If you were a fan of Swervedriver, or more recently Magnetic Morning, then you know who Adam Franklin is and you know that you want to hear the first single off of his upcoming album. The album is being released as Adam Franklin & Bolts of Melody and is called I Could Sleep For A Thousand Years. The first single, "Yesterday Has Gone Forever", can be heard exclusively right now at the Big Takeover's website. I assure you that it's well worth your time to stop by and give it a listen, as it will also be worth your time to snag a copy of the album when it drops on June 29. For more info about this release and all other things Franklin and Swervedriver related, check out the official website where you can also download free live versions of all of the classic Swervedriver LPs!
Not a sell-out.
UK newspaper The Telegraph ran a story today on author Jodi Picoult. Picoult has a new novel coming out, her 17th, and seems to be hankering for a critical respect that has thus far eluded her, despite quite good sales numbers. I confess to never having read any of Picoult's books, nor ever really having a strong inclination to do so, as I've always viewed her (perhaps mistakenly, I have no idea) from a distance as a purveyor of disposable "chick-lit." However, in the Telegraph piece, she does make a compelling case for why writers like herself shouldn't be out-of-hand dismissed by critics or "serious" readers, a case that most interests me as it could be applied to music/musicians:
"What kills me about the whole commercial/literary debate is that what we consider to be the classics were the commercial literature of their day. Shakespeare, Dickens or Austin – they were all widely read. It's a good point, right?"
This sentiment is true of much of what we consider to be the great pop/rock/soul/etc. music of the past as well. The Beatles, Stones, Who, Beach Boys, Marvin Gaye, Temptation, Diana Ross, Bob Dylan, The Byrds, and so on, and so on, all of these acts were met with critical success, large album sales, and little fan derision as a result. All of these acts are still viewed as classics today and despite huge successes (and bank accounts), few would venture to rob them of their artistic integrity as a result.
In music today, and many other artistic mediums, it is all too common for early adopters to jump ship right as the rest of the world is discovering what they already knew. As if what is important is not the quality of the work, but being one of the elite few who are aware of it. These same "fans" are often quick to dismiss an artist for licensing a piece to a TV show, movie, advert, etc. The question I ask is why is it wrong to make a buck off of one's hard work? If the piece comes from a place that is pure (i.e. this does not hold true in all cases for commissioned work) and adheres to an artistic vision that we've celebrated prior, then who are we to deny our favorites the chance to make a little cash for giving us the art that adds so much joy to our lives?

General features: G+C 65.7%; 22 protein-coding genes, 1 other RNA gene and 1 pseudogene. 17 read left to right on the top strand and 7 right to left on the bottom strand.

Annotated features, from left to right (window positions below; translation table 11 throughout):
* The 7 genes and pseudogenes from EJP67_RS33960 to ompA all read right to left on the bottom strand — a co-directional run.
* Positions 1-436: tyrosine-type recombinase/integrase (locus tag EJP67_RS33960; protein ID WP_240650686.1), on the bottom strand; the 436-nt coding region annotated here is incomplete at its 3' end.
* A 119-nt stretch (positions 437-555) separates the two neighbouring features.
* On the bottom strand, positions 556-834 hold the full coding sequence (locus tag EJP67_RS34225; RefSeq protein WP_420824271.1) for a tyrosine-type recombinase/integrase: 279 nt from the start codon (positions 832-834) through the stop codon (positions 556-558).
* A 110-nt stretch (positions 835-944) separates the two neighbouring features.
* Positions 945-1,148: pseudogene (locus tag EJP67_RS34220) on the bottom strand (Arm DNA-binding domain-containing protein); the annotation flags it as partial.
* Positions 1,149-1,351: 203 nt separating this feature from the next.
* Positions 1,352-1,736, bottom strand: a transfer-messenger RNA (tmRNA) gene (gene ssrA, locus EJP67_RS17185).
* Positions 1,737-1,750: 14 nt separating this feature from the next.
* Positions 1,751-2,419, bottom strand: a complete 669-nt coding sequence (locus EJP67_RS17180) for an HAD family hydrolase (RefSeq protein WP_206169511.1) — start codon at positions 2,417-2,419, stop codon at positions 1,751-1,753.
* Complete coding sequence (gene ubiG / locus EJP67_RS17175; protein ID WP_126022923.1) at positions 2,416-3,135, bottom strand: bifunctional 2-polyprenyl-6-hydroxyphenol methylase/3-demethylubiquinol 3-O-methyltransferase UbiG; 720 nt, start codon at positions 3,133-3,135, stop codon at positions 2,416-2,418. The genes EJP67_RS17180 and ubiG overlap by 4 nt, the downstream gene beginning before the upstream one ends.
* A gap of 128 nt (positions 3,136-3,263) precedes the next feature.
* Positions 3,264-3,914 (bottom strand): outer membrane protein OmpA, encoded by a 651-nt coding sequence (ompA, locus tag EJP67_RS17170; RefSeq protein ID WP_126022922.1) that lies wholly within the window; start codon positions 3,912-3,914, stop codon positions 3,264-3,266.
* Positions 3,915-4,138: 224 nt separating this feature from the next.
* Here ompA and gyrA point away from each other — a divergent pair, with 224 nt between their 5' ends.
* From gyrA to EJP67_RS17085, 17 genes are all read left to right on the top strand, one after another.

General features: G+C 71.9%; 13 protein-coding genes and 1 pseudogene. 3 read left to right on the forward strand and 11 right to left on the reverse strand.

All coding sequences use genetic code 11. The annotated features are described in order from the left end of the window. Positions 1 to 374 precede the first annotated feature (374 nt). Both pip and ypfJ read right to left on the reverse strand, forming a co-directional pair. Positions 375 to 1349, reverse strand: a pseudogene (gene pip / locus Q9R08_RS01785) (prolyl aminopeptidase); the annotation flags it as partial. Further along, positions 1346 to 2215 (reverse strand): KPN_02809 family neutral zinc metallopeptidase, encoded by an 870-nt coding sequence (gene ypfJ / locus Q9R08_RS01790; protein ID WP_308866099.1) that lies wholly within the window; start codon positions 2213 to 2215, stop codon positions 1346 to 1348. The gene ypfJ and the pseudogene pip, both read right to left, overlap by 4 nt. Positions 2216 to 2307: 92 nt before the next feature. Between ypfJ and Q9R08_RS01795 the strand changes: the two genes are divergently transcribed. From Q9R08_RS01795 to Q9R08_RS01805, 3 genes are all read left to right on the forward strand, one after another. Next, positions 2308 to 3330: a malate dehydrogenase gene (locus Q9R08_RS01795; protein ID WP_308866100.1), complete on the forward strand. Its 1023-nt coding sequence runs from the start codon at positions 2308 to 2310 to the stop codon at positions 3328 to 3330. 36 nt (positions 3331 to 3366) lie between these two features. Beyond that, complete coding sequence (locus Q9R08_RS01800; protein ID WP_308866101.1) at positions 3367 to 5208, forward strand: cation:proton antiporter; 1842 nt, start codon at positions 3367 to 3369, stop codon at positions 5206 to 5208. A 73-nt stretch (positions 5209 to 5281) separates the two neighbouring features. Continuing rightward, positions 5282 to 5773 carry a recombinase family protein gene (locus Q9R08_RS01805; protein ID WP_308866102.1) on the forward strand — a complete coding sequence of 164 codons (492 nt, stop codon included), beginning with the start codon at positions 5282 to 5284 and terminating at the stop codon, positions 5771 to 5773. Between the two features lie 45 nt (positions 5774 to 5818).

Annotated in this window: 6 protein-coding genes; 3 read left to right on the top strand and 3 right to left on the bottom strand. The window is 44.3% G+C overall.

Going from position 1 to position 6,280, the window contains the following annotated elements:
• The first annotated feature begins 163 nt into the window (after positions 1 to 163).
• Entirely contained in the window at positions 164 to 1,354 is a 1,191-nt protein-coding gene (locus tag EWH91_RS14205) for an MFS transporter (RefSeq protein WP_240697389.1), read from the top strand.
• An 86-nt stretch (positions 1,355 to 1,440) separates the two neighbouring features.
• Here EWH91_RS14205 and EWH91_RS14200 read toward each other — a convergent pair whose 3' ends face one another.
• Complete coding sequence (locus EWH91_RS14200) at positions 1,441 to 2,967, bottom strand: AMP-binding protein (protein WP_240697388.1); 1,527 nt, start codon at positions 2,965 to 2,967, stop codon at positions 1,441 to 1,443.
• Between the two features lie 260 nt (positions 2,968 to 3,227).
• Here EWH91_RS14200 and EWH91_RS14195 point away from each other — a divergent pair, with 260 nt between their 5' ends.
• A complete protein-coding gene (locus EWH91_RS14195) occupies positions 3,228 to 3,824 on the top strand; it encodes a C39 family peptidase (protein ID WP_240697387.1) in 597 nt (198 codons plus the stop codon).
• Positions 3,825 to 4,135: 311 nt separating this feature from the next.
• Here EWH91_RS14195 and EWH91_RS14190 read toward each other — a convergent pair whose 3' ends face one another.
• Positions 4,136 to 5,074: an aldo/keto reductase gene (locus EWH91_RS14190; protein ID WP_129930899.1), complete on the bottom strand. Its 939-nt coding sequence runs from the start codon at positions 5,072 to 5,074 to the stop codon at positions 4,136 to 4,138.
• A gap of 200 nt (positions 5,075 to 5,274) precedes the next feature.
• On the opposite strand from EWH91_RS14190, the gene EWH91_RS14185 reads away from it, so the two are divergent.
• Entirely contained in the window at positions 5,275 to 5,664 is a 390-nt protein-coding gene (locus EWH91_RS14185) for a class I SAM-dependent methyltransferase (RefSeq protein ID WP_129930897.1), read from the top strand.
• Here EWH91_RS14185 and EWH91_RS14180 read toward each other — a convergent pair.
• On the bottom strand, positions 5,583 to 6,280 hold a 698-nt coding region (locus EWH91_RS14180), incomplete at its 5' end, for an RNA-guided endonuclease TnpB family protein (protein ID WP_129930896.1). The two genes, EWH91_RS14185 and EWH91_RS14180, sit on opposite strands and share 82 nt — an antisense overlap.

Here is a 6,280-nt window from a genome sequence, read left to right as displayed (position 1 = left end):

It stands to reason that in order for one to continue to make their art they will have to find some way to monetize the work, and in a world where album sales are no longer going to cut it in that department, new avenues must be pursued. We, as fans of music and other art, must shift with the times and stop slagging off the artists that we love for making money or beefing up their fanbases. We must adapt to the new media landscape and accept the ways in which it has changed the game. We must use pejoratives like "sell-out" with much less frequency and understand that a sell-out is an artist who changes their art just to make money, not an artist who simply finds an audience for the work and thus is able to earn a decent living.
While I thought that most of the commercials that aired during the Superbowl this year were garbage, this spot touting Audi's green cred stood out as one of the best. The fast-paced and funny premise, the revamp of the Cheap Trick classic "Dream Police", and the effective transmission of the brand's message, all teamed up to make this one a winner.
However, even funnier than the commercial is the way that any mention of environmental conservation brings out the crazy anti-environmentalist fringe in large numbers. Just scroll through and read some of the absolutely hilarious comments below this YouTube video. These people would have you believe that this commercial is an accurate portrayal of the leftist-environmentalist-neo-fascist police state that will inevitably develop in the morally bankrupt America that the coastal liberal elitists plan to install sooner rather than later if they (errrrr . . . we) get the chance. Enjoy!
BBDO Toronto teamed up with Tropicana to create this brilliant spot, and the campaign behind it, in order to promote new Tropicana Essentials Orange Juice. On January 8th, a balloon emitting 100,000 lumens was floated above the Canadian town of Inuvik where the sun doesn't come out for months during the winter, essentially bringing light to an otherwise dark place. The campaign, entitled "Brighter Mornings or Brighter Days" will launch immediately after the 2010 Winter Olympics' closing ceremonies.